When I spoke with Gareth early last week he said that they were expecting the new batch to come in later that day and he promised that I’d get my Psion back by the end of the week. And I would have had I actually had the decency to be in mid-morning on Friday, rather than selfishly being at work. Hence the P739 and this morning’s visit to the sorting office.

Good as new

And now I have it back in my grasp. And it’s looking good as new: new screen, new casing, new keyboard. And they threw in two new backup batteries for the trouble. Not exactly a bargain repair at £250 but given that I use my Psion every day there was no option but to have it repaired. And in my opinion POS are the best.

So thank you POS once again for great service, a first class repair and for being a thoroughly professional and friendly company. It makes such a difference from many of the faceless, impersonal PC companies I’ve had to deal with through the years. Keep up the good work.

A slow, but good, day

Coloured lights from passing cars.
When I typed the word “slow” into stock.xchng this is what I got: an image of fast cars travelling at night!

At last things are improving at Saunders HQ, certainly in terms of my health. My dizziness has almost completely gone and yet I still seem to have about a month’s worth of anti-dizzy pills left, and I had to go back to the chemist today to collect my last seven tablets as they didn’t have enough when I filled my script on Friday (check me out with my pharmaceutical terms!). Are they like antibiotics, do I have to complete the course?

Late this morning I walked into Anstruther. I wanted to see how I was doing on the road to recovery but had to make do with the road to Anstruther! (Boom! boom!) I returned pretty worn out and slept for much of the afternoon. On my bean bag. On the floor in my study. I had intended to sit and read for a bit, and managed about a paragraph before dropping off.

During my amble into town I visited the Anstruther Post Office for the first time (most of these shops are closed when I return from work) and posted my Psion Series 7Book to POS with a kind letter asking them to wave their magic, technological wand over it and make it better. I now officially have never owned a Psion that I’ve not sent to POS to fix. (If that was too many double negatives for you: I have now sent every Psion I’ve ever owned to POS to fix.) I should be more careful in future.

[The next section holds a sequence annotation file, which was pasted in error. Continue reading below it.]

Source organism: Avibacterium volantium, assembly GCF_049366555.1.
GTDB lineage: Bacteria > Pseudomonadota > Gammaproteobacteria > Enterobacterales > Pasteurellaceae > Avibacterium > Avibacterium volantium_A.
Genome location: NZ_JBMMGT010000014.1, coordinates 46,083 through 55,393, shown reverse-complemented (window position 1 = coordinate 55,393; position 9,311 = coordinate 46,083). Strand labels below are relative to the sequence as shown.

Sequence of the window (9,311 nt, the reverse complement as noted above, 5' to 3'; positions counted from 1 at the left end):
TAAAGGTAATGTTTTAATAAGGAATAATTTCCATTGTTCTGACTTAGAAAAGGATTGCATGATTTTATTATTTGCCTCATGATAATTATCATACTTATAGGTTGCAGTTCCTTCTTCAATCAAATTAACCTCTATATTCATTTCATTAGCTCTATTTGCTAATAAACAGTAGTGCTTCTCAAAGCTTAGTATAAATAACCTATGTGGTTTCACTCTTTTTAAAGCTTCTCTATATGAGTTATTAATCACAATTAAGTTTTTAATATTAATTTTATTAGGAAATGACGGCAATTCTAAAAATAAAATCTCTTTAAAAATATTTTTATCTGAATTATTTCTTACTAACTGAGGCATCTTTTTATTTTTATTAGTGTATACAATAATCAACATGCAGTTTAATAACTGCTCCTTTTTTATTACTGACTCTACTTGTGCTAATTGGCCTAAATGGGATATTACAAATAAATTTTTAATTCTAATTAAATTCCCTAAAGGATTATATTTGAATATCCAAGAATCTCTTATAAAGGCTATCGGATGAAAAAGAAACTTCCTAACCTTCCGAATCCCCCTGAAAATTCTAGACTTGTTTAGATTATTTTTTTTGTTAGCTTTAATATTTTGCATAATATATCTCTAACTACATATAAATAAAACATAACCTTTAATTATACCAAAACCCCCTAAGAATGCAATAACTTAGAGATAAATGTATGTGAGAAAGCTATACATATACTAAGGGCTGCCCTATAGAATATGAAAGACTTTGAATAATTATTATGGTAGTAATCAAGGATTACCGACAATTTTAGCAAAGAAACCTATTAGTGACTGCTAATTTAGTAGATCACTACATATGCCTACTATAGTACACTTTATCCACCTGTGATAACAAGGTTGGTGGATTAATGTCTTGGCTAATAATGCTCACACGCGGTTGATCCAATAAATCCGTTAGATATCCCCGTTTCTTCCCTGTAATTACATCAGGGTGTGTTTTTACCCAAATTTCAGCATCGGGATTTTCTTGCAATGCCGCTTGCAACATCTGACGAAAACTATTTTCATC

The rest of my day has been spent:

  • sleeping
  • reinstalling Windows XP on my PC
  • evicting flies and wasps from the house
  • grinning that we’ve now sold Kadesh (more details tomorrow)
  • reading about Search Engine Optimization and the Rule of St Benedict (not in the same book!)
  • copying thousands of files from backup DVDs to my new 300 GB hard drive
  • stroking Spot (the cat) whom we got back yesterday … and who cost us £735 for that last episode!
  • viewing a(nother) house with Jane
  • sticking my head in next door’s cement mixer and speaking like Darth Vader
  • getting better

and now I’m off to do that sleeping thing again.

Don’t give a storm a window of opportunity

Storm clouds

Here’s a top tip for you: if you are going to leave your Velux (roof) window open overnight in your study while there is a torrential storm raging outside don’t leave your Psion Series 7 sitting beneath it on your desk because by the morning it will have stopped working properly.

It’s also not a great idea to leave your laptop there either. Or your telephone. Or PC monitor. Or books. Or … indeed maybe we ought just to agree that it’s a good rule to close the window at night.

I’d left the Psion to dry out during the day today but the keyboard is now being completely random, even after a hard reset. Looks like I’ll be getting in touch with POS Ltd in the morning again, who are the masters of Psion repairs. Yet another expense we could do without.

Psion / Outlook synchronization tip

I’ve been meaning to blog this for ages; someone on one of the Psion groups pointed me to it.

It’s a small application that I now use when synchronizing my Psion Series 5mx (or Psion Series 7) with Microsoft Office Outlook 2003 called Express ClickYes.

Longtime Psion users will remember that synchronizing their Agenda and Contacts with Outlook 2000 was simple: you plugged in the Psion, ran the PsiWin synchronizer and it did its job with no interruptions.

All that changed when Microsoft introduced new security features in Service Packs 1, 2 and 3 for Office 2000. Now when you try to synchronize Outlook gets all paranoid and checks to see if it’s a virus or worm trying to plunder your e-mail contacts list.

Screenshot of Outlook security window, asking for access to e-mail addresses

Which is fair enough, but it can be annoying if all you are doing is trying to synchronize your contacts list and diary, and you are running a fairly tight ship, in terms of internet security.

Express ClickYes is an application that when run (and activated, by right-clicking the Notification Area/System Tray icon and clicking “Resume”) automatically answers YES when the pop-up dialog appears.

I find it really useful for when I set my Psion and Outlook to sync while I go and have a shower in the morning, or when I’m busy doing something else around the house. That way I don’t have to lurk by my PC and wait to click Yes. Express ClickYes does it for me … as the name might suggest. It’s a useful tool to have in your Psion/Outlook arsenal.